Once the results became more accurate and reliable, the analyzer could also be used as a process control device in addition to environmental monitoring. Lime was originally added in excess to control the HCl in the stack gas emissions. Continuous HCl monitoring permits more accurate lime additions, eliminating waste and expense. In the Coalescing/Filtration Zone, The sample is equilibrated to the desired temperature regardless of its initial temperature. Particulate and high-boiling point liquids such as sulfuric acid (if present) are then removed by a coalescing filter with an automatic drain. In the Drying Zone, the sample temperature is raised slightly before introduction in the dryer(s).

Pharmaceutical processing is not the only industry benefiting from the GASS system. Although hydrogen chloride and sulfur dioxide are particularly water soluble, even nitrogen oxides are moderately water soluble and are consequently lost when passed through a chiller/condenser system. Nearly every CEMS location is required to monitor one or more of these gases. Utilities, refineries and other major industries are now turning to the GASS systems as an alternative to chiller/condensation or dilution systems to achieve more accurate, reliable CEMS data.

Another reason many industries are turning to the GASS-II system is its adaptability. A wide range of options are available to tailor the system to any particular application. The transformation of a hot, wet, dirty sample into one suitable for analysis is accomplished in stages as the sample passes through three zones within the system: Coalescing/Filtration, Drying and Control.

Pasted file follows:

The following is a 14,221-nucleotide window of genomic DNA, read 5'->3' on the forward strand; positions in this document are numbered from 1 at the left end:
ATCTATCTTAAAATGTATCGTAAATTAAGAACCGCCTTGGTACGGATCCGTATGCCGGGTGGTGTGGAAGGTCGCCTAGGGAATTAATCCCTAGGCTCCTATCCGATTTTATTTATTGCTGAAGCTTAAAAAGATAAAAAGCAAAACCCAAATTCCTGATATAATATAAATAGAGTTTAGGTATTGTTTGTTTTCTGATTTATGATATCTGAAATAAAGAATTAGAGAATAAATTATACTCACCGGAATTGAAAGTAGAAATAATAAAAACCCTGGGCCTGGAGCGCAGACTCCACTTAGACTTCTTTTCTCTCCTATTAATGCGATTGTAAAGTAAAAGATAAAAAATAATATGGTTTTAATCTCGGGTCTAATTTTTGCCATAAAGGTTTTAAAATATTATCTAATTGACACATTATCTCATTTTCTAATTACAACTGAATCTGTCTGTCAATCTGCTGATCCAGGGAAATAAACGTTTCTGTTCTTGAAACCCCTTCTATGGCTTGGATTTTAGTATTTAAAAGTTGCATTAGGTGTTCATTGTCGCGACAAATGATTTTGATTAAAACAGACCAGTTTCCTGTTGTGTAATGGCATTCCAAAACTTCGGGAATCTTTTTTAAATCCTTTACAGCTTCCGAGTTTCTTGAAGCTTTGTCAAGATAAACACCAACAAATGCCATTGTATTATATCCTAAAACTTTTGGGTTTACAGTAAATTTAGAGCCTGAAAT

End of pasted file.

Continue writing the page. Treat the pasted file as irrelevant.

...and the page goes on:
In the Coalescing/Filtration Zone, the sample is equilibrated to the desired temperature regardless of its initial temperature. Particulate and high-boiling point liquids such as sulfuric acid (if present) are then removed by a coalescing filter with an automatic drain. In the Drying Zone, the sample temperature is raised slightly before introduction in the dryer(s). The temperature is then steadily reduced to ambient levels. Water is removed at the same time, so the sample remains non-condensing as it exits into the final zone. In the Control Zone, drying is completed; the sample can ten pass through unheated tubing to the analyzers without risk of condensation. Also included in this zone are flow controls for the dryer purge air. The entire assembly is mounted with an environmentally sealed enclosure for trouble-free fieldd installation.

While not perfectly selective, the GASS-II system avoid losses of most analytes of significance in CEMS applications. Among the compounds typically monitored, only ammonia is lost through the Nafion™ dryer while water is being removed. As monitoring requirements become more stringent, condensation sytems used for CEMS are proving more problematic, with unacceptably high analyte losses, high residual water, and attendant reliability problems. As a product incorporating new technology that overcomes these shortcomings, GASS systems have proved their suitability for CEMS applications.